Portable Solar Coffee Maker and Cooker
There are several brands of these, but they work on the same general principle. The water or food is placed into a tube. The tube is placed within a clamshell of reflective material. The reflective material is oriented toward the sun, soaking in passive solar heat.
Most of these small cookers will warm up within 20 minutes when placed in full sun. You could use the tea bag brewing method with this or you could use it to make hot water for instant coffee.
French Press Coffee Method
Place the desired amount of ground bean in the coffee press container. Heat water to boiling, using any desired method. Pour the boiling water over the coffee grounds. Wait about five minutes, or for about five verses of Barbara Ellen, sung at ballad speed. (Don’t jazz it up – your coffee won’t be done.)
Insert the press into the container and slowly push down. This extracts the coffee and keeps the grounds from floating up. Pour your cup, and begin your day!
Photovoltaic Solar Power for Cooking After Dark
You can use a solar array to charge batteries that can then have an inverter plugged into them. The inverter will convert the electrical charge from DC to AC current, which will let you plug a coffee pot or similar small appliance into the power source.
If you’re dry camping, rather than backpacking and Yurt camping, you can enjoy making coffee with your familiar drip maker.
Be sure to check the wattage of your coffee pot so you can plan the correct number of solar panels and batteries to keep up with your after-dark power needs.
Photovoltaic solar power is nice to have when dry camping. You can use it to top up your vehicle battery, charge your cell phone or perhaps even a portable game or two. Best of all, it can be used to power your coffee maker or a small refrigerator for a slightly more civilized lifestyle.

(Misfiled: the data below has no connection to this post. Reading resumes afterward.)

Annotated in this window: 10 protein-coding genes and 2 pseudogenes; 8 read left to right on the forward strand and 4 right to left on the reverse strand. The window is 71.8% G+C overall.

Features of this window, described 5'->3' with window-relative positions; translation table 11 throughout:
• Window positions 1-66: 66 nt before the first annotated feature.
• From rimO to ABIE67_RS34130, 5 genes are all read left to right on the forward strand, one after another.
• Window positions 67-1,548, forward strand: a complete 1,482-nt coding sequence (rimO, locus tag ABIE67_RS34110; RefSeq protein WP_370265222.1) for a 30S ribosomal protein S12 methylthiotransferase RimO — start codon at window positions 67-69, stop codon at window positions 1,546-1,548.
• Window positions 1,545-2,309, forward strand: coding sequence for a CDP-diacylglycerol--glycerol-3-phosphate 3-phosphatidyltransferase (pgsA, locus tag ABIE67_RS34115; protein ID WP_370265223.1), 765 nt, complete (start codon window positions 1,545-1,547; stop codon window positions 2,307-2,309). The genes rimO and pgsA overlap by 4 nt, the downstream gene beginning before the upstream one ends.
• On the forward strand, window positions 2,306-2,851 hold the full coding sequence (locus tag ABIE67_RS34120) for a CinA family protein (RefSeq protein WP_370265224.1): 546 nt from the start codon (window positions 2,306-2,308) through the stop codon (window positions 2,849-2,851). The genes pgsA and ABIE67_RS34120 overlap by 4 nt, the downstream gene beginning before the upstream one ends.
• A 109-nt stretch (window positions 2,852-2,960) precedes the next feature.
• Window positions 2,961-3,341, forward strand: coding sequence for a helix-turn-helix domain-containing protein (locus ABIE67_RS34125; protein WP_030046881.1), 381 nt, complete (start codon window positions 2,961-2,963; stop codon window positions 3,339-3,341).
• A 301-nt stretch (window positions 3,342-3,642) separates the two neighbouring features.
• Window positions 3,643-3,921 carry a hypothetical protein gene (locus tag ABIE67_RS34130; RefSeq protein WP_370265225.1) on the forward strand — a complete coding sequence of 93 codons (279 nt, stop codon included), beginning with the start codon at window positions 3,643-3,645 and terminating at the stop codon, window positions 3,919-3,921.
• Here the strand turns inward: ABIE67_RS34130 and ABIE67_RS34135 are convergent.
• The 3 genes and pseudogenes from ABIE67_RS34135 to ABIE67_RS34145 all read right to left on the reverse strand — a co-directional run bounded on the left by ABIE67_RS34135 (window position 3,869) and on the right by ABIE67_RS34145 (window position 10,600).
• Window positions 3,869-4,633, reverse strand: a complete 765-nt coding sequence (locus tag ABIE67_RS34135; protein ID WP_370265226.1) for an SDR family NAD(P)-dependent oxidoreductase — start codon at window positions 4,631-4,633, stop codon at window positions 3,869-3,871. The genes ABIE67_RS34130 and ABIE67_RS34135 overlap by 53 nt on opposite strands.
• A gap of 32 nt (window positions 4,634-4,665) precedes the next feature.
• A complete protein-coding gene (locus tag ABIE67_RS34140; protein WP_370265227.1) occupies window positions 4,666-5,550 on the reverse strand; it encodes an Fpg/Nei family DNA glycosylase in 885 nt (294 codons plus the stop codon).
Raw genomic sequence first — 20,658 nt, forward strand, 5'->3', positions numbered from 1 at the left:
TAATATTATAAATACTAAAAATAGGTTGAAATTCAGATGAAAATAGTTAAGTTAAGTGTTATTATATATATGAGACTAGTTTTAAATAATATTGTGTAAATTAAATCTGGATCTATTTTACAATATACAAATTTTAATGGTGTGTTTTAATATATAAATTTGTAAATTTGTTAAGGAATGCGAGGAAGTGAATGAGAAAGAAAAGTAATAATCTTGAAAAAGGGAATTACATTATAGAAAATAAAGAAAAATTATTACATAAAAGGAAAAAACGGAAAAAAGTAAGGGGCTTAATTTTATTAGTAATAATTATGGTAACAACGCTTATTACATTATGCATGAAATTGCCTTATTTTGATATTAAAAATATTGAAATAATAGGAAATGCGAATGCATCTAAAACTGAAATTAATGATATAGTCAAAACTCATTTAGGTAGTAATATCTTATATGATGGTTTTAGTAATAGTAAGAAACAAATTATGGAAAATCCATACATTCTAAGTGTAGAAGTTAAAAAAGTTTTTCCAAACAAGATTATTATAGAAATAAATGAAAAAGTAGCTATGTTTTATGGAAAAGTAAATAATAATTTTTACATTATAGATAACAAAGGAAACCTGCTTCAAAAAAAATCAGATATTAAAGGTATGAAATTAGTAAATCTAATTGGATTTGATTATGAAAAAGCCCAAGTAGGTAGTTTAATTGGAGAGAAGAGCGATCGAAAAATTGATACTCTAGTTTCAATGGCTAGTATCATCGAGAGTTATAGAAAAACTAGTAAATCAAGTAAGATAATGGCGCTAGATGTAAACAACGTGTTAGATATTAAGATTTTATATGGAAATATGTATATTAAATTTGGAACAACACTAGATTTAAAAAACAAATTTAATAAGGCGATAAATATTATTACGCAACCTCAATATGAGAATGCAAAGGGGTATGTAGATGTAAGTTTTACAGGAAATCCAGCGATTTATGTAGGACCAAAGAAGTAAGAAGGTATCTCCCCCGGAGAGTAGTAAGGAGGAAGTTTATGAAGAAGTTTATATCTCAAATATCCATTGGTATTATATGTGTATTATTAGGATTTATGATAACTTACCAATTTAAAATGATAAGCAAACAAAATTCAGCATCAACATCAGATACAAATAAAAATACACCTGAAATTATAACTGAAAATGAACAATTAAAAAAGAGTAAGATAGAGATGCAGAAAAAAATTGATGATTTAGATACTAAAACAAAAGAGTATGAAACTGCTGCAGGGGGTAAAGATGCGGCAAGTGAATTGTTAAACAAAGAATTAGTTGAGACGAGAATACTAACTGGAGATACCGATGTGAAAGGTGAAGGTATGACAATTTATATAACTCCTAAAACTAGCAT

Why Should I Use a Song to Track My Coffee’s Brewing Time?
There are many ways you could keep track of your brewing time even in the absence of electricity. You could use a wind-up watch, a sundial, an egg timer or a small hourglass. But you might not have any of those things with you when you’re brewing your coffee.
Barbara Allen is a well-known folk song that uses four-line quatrains as verses. It’s sung in ¾ time (waltz time), preferably with many wailing notes and in a lugubrious tone. It works very well as a lullaby, or for timing processes.
You don’t have to use Barbara Allen as your timing song, however. Any long song with a lot of verses will do the job. Just time it out for yourself before using it. Singing is a good way to raise your spirits, express yourself, and to time your coffee brewing – all at one go.